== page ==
jump to navigation

Book Review: The Hunger Games – Suzanne Collins September 30, 2009

Posted by Realitybypass in Book Review, Book Series, Science Fiction, Young Adult.
1 comment so far

It’s a cold bleak kind of Wednesday around these parts.  The first big storm of the fall season is pounding down on us and looks like it’ll keep it up for the rest of the day and stay cold from here until sometime in March.  I have a love hate relationship with this time of the year.  I hate being cold, but at the same time I love the feeling of the whole world being close and cozy.  It makes me want to curl up with good books, hot chocolate and a warm blankie…a warm husband is pretty dang nice too, but I digress.

Today’s book up for review is The Hunger Games, by Suzanne Collins.  I was introduced to this one through a book club, though now that I’ve read it I want to know how I missed it earlier.  Book two of the series, it’s scheduled to be three books long, is called Catching Fire and recently released.  Book three is scheduled for Septemberish 2010.

The Hunger Games is a near future science fiction/survivalist story, though I’m not sure either of those terms really fully wraps around everything this book is about.  It’s young adult friendly and the protagonists are both teenagers, but I’d prolly lean towards 14+.  My friends called it a ‘girl book’, but I think there’s plenty of action and smartness which would appeal just as well to the male of the species.

The Hunger Games is a story about the teenager Katniss who lives in the impoverished District 12 in the country of Panem, a dystopic nation which exists where the US once did.  The 12 Districts are kept under control by the Capitol district where the wealthy and affluent use technology and social training to keep the haves and the have nots far apart.  Rebellion has happened before and been harshly put down.  As a result of the previous rebellions there has also been the creation of a yearly televised tournament in which two teenagers from each district are forced to fight to the death.  For the winner, and their district, there are great rewards.  The losers often don’t even have a body sent home.

Katniss isn’t selected for the games, but when her sister is she volunteers to go in place.  The games require every survival instinct she has and every trick she can come up with, even if that means playing to the crowd when she’s not sure of her own feelings, particularly when it comes to her male counterpoint from District 12, Peeta, a boy who has saved Katniss before and is trying to do so again.

The book was brilliant in the way it explored the themes of mass media and control of the population, as well as just how far one would go to survive.   The politics come fast and heavy, even though the book itself focuses on the games and how they’re played.  Nothing is without a double meaning and the cameras are always watching.  Katniss is prickly, but also has beautifully caring moments where I found myself really rooting her on and wanting her to succeed.  Peeta I loved from the get go…particularly when he comments that he wants to die who he is and never let the games change him into a monster.

There are some pretty gruesome deaths and injuries in this book, though they’re dealt with very tastefully.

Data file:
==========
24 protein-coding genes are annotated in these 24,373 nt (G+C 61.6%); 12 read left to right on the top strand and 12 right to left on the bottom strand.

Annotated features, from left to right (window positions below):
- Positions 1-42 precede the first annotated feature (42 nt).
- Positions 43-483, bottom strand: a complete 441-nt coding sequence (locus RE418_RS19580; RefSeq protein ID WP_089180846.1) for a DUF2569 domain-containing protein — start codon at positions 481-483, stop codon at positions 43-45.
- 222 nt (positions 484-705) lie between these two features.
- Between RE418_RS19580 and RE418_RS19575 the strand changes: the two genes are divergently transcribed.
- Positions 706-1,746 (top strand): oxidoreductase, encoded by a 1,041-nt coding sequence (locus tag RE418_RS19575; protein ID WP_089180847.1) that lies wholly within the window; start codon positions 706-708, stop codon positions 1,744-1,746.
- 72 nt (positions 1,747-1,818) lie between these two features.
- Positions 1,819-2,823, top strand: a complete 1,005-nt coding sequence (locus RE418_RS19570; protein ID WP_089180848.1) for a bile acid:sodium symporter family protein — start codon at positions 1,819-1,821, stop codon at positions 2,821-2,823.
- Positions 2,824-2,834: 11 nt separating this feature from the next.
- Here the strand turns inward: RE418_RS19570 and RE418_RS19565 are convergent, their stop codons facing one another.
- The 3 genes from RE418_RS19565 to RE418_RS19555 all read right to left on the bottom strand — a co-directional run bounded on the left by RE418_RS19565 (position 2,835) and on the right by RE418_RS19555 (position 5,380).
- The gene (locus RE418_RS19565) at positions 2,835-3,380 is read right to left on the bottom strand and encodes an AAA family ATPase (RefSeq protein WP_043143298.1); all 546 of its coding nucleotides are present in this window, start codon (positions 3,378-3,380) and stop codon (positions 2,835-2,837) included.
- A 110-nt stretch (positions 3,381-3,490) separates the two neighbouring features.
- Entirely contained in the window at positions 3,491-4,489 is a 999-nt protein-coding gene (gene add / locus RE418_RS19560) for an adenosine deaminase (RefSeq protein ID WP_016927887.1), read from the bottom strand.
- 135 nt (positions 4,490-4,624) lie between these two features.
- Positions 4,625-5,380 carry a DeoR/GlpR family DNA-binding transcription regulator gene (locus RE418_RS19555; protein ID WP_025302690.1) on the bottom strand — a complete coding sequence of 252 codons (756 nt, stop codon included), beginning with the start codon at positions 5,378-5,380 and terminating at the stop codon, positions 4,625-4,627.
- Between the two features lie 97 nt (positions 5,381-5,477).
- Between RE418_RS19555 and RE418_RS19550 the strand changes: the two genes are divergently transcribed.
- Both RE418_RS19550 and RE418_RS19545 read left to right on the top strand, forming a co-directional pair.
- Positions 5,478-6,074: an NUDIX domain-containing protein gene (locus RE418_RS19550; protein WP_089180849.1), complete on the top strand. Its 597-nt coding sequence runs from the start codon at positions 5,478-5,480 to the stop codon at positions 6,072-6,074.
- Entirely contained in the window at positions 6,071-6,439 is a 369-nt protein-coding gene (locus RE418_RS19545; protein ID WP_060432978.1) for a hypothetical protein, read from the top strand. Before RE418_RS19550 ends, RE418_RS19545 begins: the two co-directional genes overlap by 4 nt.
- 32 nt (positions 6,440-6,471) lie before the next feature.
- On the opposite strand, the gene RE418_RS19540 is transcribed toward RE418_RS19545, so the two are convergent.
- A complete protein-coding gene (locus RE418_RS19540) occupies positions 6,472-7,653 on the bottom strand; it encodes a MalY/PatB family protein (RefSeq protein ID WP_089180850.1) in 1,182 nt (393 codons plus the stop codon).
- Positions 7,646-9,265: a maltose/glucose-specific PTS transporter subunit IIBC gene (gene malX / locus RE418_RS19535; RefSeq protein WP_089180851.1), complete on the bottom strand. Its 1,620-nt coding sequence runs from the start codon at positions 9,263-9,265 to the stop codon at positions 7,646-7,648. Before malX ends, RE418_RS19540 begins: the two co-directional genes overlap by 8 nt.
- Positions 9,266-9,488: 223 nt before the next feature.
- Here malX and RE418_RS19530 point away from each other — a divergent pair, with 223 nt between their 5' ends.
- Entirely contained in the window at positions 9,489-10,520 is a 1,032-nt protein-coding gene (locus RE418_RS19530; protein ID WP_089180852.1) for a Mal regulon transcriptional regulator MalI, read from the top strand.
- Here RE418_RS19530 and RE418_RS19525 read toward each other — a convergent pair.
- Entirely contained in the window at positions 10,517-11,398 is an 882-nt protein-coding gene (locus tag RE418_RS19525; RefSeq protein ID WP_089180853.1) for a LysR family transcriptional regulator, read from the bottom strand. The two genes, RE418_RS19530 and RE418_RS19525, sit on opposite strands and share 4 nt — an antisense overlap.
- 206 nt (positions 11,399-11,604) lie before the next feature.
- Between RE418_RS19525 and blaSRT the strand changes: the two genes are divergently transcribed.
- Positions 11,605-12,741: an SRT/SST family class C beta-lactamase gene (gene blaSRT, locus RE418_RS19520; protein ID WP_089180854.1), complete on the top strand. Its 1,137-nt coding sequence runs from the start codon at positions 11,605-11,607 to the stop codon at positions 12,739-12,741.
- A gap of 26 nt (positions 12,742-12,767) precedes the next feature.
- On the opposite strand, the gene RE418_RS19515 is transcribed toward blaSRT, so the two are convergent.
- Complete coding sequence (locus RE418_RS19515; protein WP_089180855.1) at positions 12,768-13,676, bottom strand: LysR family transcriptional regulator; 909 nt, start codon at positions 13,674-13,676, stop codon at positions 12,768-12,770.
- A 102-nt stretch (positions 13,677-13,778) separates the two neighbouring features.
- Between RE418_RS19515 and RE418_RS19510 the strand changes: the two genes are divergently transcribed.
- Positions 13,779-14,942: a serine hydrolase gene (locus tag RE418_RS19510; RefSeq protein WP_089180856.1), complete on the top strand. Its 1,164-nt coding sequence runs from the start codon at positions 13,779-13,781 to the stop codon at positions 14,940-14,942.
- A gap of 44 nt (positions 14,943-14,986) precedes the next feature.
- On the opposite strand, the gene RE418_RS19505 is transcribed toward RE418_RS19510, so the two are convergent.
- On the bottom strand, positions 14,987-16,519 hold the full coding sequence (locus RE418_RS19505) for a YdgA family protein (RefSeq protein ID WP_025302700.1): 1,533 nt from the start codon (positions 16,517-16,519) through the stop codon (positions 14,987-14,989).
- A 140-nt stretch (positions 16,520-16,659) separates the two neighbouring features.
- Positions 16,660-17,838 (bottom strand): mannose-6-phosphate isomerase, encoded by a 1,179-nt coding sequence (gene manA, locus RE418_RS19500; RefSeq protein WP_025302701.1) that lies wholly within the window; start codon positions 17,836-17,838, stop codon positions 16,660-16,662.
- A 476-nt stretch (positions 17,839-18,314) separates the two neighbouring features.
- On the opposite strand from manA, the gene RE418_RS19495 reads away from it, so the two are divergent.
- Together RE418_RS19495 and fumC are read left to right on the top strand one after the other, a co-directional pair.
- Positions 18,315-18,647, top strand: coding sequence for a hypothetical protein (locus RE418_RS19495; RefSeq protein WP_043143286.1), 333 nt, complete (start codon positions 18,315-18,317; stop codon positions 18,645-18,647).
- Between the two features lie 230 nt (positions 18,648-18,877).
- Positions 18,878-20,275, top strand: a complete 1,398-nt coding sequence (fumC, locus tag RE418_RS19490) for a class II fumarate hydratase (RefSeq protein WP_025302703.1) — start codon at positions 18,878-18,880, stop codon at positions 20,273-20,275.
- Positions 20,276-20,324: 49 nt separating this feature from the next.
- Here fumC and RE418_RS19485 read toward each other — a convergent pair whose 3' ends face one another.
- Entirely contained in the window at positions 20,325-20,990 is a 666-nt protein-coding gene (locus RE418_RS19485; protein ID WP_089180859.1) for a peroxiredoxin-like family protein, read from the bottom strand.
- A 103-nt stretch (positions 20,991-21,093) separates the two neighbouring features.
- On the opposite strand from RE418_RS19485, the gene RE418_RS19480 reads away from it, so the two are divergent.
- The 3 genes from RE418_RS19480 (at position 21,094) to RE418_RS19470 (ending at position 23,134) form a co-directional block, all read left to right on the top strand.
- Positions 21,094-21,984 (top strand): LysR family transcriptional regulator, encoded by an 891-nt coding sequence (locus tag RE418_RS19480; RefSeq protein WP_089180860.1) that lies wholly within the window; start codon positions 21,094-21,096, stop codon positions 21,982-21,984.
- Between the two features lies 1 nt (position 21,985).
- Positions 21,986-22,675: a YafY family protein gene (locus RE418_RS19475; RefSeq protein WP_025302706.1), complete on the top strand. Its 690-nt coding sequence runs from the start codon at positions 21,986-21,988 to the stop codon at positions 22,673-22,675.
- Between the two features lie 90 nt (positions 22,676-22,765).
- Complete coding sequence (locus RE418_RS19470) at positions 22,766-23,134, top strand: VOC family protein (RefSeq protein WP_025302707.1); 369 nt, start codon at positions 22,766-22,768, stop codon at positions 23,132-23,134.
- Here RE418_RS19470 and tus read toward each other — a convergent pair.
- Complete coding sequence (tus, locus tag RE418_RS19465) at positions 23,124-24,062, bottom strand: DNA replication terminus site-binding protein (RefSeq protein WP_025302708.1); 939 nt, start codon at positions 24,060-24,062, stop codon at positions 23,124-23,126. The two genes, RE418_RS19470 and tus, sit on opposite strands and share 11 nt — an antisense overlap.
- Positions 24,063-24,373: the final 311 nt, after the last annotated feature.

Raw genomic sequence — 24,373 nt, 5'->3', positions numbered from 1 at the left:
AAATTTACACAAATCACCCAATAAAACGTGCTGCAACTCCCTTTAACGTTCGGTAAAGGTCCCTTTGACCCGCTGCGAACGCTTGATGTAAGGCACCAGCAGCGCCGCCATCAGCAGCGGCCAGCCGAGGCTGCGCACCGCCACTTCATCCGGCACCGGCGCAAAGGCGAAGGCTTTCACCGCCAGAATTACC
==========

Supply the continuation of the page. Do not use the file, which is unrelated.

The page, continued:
I’m likely going to purchase both The Hunger Games and Catching Fire in hardback, which is likely the strongest recommendation I can give it because I don’t usually buy hardback, but I don’t want to wait!

Jana

Genre:  Science Fiction/Survival

Age:  14+

Content: violence, mild romance – kissing

Overall: 5  paws

HG

Advertisements

Dialect vs Language September 29, 2009

Posted by kmcalear in Musings, Poetry, Writing Craft.
1 comment so far

I’ve been reading a lot of books written in a mix of Spanish and English, or even in an English-influenced local Spanish dialect. I’ve been studying Spanish since Junior High but I find myself struggling to understand a lot of the language used in some of these works, given it’s such a specific regional or class dialect. This frustrated me at first, until I realized I used to run into the same problems with a lot of thick southern regionalisms. It did get me thinking though as to how we should classify “regional” speech, particularly considering to understand many of these Spanglish works you have to be truly bilingual to truly appreciate them, which, by it’s nature is exclusionary. I enjoy the mix, particularly in poetry, but I still wonder if by it’s nature it will exclude many of these works from ever really joining the universal body of canonical works, because it requires a unique group of bilingual, culturally aware, readers. “Translating” a work that is specifically written bilingually always loses something. This also leads me to wonder about the place of writing an accent in your dialogue. Most conventional editors say you should keep accent out of the narration, leave it for dialogue. Others say you shouldn’t do it at all because of alienating a subset of your readers. Those who are proponents of regionalisms, bilingualism and such in literature, on the other hand, suggest that it will encourage people to try to learn the languages or regionalismis in order to understand the works, and thus should be included in the canon of works.

Just some musings…

It’s been a very very long semester already.

Link Salad September 28, 2009